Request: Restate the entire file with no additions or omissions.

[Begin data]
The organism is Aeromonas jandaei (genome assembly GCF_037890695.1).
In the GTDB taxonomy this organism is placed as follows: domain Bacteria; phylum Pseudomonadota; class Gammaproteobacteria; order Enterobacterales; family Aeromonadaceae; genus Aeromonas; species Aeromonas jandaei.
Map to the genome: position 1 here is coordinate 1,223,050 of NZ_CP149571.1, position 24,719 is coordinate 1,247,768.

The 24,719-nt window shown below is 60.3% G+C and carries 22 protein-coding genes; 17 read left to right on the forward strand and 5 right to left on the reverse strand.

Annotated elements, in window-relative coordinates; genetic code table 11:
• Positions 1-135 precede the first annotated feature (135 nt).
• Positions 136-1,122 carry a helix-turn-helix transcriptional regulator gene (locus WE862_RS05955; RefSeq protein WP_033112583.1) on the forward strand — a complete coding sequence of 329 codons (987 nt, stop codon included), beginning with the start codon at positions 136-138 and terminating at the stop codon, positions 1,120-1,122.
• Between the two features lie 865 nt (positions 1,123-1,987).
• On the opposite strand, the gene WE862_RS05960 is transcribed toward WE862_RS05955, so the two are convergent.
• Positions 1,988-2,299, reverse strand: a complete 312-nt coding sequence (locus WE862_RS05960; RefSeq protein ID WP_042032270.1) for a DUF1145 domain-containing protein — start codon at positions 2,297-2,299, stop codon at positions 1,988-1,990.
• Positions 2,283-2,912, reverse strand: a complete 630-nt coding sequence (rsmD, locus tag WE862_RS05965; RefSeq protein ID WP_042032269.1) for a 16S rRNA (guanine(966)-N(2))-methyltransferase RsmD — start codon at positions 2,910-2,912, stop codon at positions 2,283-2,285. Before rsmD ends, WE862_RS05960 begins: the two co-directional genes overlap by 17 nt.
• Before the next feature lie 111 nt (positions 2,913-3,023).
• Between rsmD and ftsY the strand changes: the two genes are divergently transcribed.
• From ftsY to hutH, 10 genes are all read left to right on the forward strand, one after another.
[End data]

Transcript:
The organism is Aeromonas jandaei (genome assembly GCF_037890695.1).
In the GTDB taxonomy this organism is placed as follows: domain Bacteria; phylum Pseudomonadota; class Gammaproteobacteria; order Enterobacterales; family Aeromonadaceae; genus Aeromonas; species Aeromonas jandaei.
Map to the genome: position 1 here is coordinate 1,223,050 of NZ_CP149571.1, position 24,719 is coordinate 1,247,768.

The 24,719-nt window shown below is 60.3% G+C and carries 22 protein-coding genes; 17 read left to right on the forward strand and 5 right to left on the reverse strand.

Annotated elements, in window-relative coordinates; genetic code table 11:
• Positions 1-135 precede the first annotated feature (135 nt).
• Positions 136-1,122 carry a helix-turn-helix transcriptional regulator gene (locus WE862_RS05955; RefSeq protein WP_033112583.1) on the forward strand — a complete coding sequence of 329 codons (987 nt, stop codon included), beginning with the start codon at positions 136-138 and terminating at the stop codon, positions 1,120-1,122.
• Between the two features lie 865 nt (positions 1,123-1,987).
• On the opposite strand, the gene WE862_RS05960 is transcribed toward WE862_RS05955, so the two are convergent.
• Positions 1,988-2,299, reverse strand: a complete 312-nt coding sequence (locus WE862_RS05960; RefSeq protein ID WP_042032270.1) for a DUF1145 domain-containing protein — start codon at positions 2,297-2,299, stop codon at positions 1,988-1,990.
• Positions 2,283-2,912, reverse strand: a complete 630-nt coding sequence (rsmD, locus tag WE862_RS05965; RefSeq protein ID WP_042032269.1) for a 16S rRNA (guanine(966)-N(2))-methyltransferase RsmD — start codon at positions 2,910-2,912, stop codon at positions 2,283-2,285. Before rsmD ends, WE862_RS05960 begins: the two co-directional genes overlap by 17 nt.
• Before the next feature lie 111 nt (positions 2,913-3,023).
• Between rsmD and ftsY the strand changes: the two genes are divergently transcribed.
• From ftsY to hutH, 10 genes are all read left to right on the forward strand, one after another.